Growhouse worth €320k hidden behind ‘false wall’ in Tramore industrial unit

Unit had its own irrigation system and was able to bypass the main electrical supply without the utility provider becoming aware of heavy use, court heard
Growhouse worth €320k hidden behind ‘false wall’ in Tramore industrial unit

Garda search uncovered 450 cannabis plants.

A gang erected a “false wall” with a concealed door at an industrial unit in Co Waterford to conceal their cannabis grow house valued at €320,000.

Now, a 46-year-old man has been jailed for 10 years for possession of controlled drugs for sale or supply, with the final two years suspended.

Judge Eugene O'Kelly heard Keith Wilmot, of 13 Willow Park, Ashley Court, Cleaboy, Waterford City, had steady employment as a doorman, with no previous convictions prior to the arrest, but had embarked on a “parallel life” and took on a senior role in a drugs operation operating out of the seaside town.

The unit at 4D in the Riverstown Industrial Estate in Tramore had its own irrigation system and was able to bypass the main electrical supply without the utility provider becoming aware of heavy use, Garda John Murphy of Tramore's Drugs Unit told Waterford Circuit Criminal Court.

An open-plan area, past the false wall, was fitted as a growhouse containing thermometers and heaters. Inside were 340 cannabis plants as well as hydroponics allowing cultivation of the plant.

Tramore gardaí raided the unit with the support of the Garda Armed Support Unit on January 18, 2019, executing a search warrant under Section 26 of the Misuse of Drugs Act.

They arrested Wilmott and detained him at Tramore Garda Station, where his phone was seized. He later pleaded guilty.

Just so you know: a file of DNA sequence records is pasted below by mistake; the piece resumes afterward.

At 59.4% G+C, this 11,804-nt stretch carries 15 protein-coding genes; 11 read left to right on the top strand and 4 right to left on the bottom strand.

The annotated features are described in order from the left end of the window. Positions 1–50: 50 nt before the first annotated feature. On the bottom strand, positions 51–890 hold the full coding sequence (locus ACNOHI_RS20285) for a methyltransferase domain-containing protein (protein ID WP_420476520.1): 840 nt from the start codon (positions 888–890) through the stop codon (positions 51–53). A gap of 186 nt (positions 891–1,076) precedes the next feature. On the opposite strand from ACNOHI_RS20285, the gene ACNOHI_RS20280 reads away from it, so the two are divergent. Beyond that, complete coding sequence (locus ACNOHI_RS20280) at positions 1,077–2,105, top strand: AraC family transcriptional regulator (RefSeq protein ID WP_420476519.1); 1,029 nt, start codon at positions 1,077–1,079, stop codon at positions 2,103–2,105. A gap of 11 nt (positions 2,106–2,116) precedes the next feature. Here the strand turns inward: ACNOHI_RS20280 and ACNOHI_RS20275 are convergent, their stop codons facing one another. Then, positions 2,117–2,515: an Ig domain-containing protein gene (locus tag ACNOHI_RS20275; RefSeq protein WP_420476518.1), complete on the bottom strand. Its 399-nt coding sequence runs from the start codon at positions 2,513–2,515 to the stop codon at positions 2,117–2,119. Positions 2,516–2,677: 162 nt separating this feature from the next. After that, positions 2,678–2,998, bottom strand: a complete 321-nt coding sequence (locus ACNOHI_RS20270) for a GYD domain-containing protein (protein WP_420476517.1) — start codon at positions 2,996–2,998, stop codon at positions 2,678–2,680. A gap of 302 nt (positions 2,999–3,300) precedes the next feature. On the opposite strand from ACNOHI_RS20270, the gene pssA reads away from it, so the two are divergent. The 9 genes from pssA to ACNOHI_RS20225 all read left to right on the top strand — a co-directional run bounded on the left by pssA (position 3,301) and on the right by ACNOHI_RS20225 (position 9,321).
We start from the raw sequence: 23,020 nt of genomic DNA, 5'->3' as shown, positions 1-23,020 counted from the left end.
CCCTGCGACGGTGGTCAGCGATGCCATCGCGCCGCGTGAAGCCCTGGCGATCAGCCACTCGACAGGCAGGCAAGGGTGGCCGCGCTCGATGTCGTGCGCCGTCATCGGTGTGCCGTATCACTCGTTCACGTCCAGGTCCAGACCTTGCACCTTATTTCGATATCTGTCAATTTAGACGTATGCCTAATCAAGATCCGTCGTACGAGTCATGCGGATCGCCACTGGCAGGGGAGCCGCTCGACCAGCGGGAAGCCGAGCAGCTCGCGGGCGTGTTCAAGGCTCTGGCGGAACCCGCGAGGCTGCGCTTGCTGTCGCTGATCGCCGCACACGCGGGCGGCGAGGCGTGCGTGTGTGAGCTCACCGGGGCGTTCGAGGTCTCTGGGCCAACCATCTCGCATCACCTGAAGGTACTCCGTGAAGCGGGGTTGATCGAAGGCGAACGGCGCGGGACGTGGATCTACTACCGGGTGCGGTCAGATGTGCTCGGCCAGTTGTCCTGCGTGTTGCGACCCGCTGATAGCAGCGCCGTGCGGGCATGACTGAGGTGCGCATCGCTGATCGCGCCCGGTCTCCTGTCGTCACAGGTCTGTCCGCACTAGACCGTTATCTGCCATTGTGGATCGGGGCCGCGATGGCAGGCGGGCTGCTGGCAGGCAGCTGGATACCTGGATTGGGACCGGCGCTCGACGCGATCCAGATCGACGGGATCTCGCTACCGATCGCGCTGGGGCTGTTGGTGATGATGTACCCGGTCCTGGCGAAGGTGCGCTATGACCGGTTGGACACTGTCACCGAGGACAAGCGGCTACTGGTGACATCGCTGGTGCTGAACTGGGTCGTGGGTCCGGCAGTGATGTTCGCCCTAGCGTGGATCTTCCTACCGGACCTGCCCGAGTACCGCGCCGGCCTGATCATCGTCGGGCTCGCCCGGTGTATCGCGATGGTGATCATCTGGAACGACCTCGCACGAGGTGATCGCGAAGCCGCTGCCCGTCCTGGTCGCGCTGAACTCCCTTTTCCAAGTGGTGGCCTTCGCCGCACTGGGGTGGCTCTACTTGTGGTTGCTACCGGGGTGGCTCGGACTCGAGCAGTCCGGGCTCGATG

'Damning text messages'

Text messages on his phone just days before the raid showed the defendant feared gardaí would detect the growhouse after an extractor fan ceased working, and he messaged others to say he had arranged to move the operation to a bigger and more secure unit.

They also showed him offering to pay people €200 per day to help harvest the plants.

Judge O'Kelly said the "damning text messages" showed he was not just a cleaner, as Wilmott originally told gardaí, but someone who "cultivated and recruited others to harvest the plants, and who organised sales" from the growhouse.

The court heard Wilmott had at least a "medium range" role in the criminal enterprise, if not higher. He was nonetheless working for others who had yet to be caught, his defence team said.

He provided names of two men who he worked with to gardaí along with the description of a third.

An open-plan area, past the false wall, was fitted as a growhouse containing thermometers and heaters. 
An open-plan area, past the false wall, was fitted as a growhouse containing thermometers and heaters. 

Garda Murphy said they were unable to trace these men as well as the monies seemingly involved in the enterprise, adding Wilmott did not lead a lavish lifestyle.

However, a second man is due to appear before the court later this year in relation to the case.

Colman Cody SC, for Wilmott, said his client had been under financial pressure following the breakdown of his marriage, and was currently providing for his two children and his partner.

A probation report described Wilmott as of good character and at low risk of reoffending, however Judge O'Kelly said Wilmott was not a vulnerable person and did not suffer addiction issues, forcing him to enter the business.

State barrister Conor O'Doherty said where the market value of the drugs is €13,000 or more, the sentence is for a minimum of 10 years.

Judge O'Kelly applied that sentence with the final two years suspended. They must be spent under the supervision of the Probation Service, he said.

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